Approximately 10% of all women have these antibodies and prevalence increases with age
Symptoms of Hypothyroidism Fatigue Dry Skin and Hair
Constipation Diffuse pain
SLE and Thyroid Disease Approximately 15-30% of patients with SLE have antithyroid antibodies
In a recent Italian study with 213 SLE patients compared to 430 patients without rheumatologic disease (Antonelli et al. Metabolism 2010)
28% of SLE patient had thyroid autoantibodies, while 6% had actual hypothyroidism (compared to 13% of patients without SLE having the antibodies, and 4% having hypothyroidism)
In an earlier Israeli study with 77 SLE patients: 12% had hypothyroid No correlation between lupus disease activity and development of thyroid disease
Celiac Disease An autoimmune disorder of the small intestine resulting in inflammation upon exposure to gluten in genetically predisposed individuals
Occurs in 1-2% of the western population Presents between ages 10-40 years Symptoms include diarrhea, greasy stools, weight loss, vitamin deficiences due to poor absorption of nutrients
Diagnosis made based on presence of the autoantibodies on bloodwork and biopsy of small intestine
Celiac and association with SLE? Reports of celiac autoantibodies in other autoimmune diseases such as SLE, RA, APS and Crohns
Several reports of association between Celiac Disease and SLE but most studies have reports of only a few patients with SLE having Celiac Disease
There are reports of patients with SLE having the antigliadin autoantibodies (the less specific antibody for celiac disease) but no evidence of celiac disease on biopsy. Rensch et al. Am J Gastro 2001
A recent study in Italy with194 SLE patients found that 14% had the anti-endomysium antibody, but that none of the patients with this antibody had evidence of celiac disease on biopsy. Picceli et al. Lupus 2013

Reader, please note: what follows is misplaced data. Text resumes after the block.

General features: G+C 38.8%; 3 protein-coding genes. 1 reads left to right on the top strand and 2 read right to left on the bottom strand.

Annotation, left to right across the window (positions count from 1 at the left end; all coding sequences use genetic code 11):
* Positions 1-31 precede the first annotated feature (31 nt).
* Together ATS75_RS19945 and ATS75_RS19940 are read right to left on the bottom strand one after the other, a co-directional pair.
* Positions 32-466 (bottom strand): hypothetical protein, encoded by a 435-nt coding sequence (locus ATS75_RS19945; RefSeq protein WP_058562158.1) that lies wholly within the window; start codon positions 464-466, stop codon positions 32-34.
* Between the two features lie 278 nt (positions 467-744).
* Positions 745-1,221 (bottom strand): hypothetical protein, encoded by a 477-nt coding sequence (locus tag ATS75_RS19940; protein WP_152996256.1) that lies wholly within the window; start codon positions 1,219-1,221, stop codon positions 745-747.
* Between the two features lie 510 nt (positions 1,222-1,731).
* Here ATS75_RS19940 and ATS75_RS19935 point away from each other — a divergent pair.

“Mosaic of Autoimmunity” Multifactorial origin and expression of autoimmune diseases
Different combination of many factors is involved in producing varying and unique expression of disease in each individual
Factors involved: Genetic, Immune, Hormonal, Environmental
Kamen D. Rheum dis Clin N am 40 (2014) 401-412
Pecceli et al. Spectrum of autoantibodies for gastrointestinal autoimmune diseases in systemic lupus erythematosus patients. Lupus (2013) 22, 1150-1155
Dayal and Isenberg. SLE/myositis overlap: are the manifestations of SLE different in overlap disease? Lupus 2002; 11 (5) 293-8.
Iaccarino et al. Overlap connective tissue disease syndromes. Autoimmunity Reviews 12 (2013) 363-373
Antonelli A et al. Prevalence of thyroid dysfunctions in systemic lupus erythematosus. Met Clin and Exp 59 (2010) 896-900
Kamen D. Environmental Influences on Systemic Lupus Erythematosus Expression. Rheum dis Clin N am 40 (2014) 401-412
Rensch MJ et al. The prevalence of celiac disease autoantibodies in systemic lupus erythematosus. Am J Gastroenterology 2001 April 96(4)
Anaya JM et al. The kaleidoscope of autoimmunity: multiple autoimmune syndrome and familial autoimmunity. Expert Review of Clinical Immunology. July 2007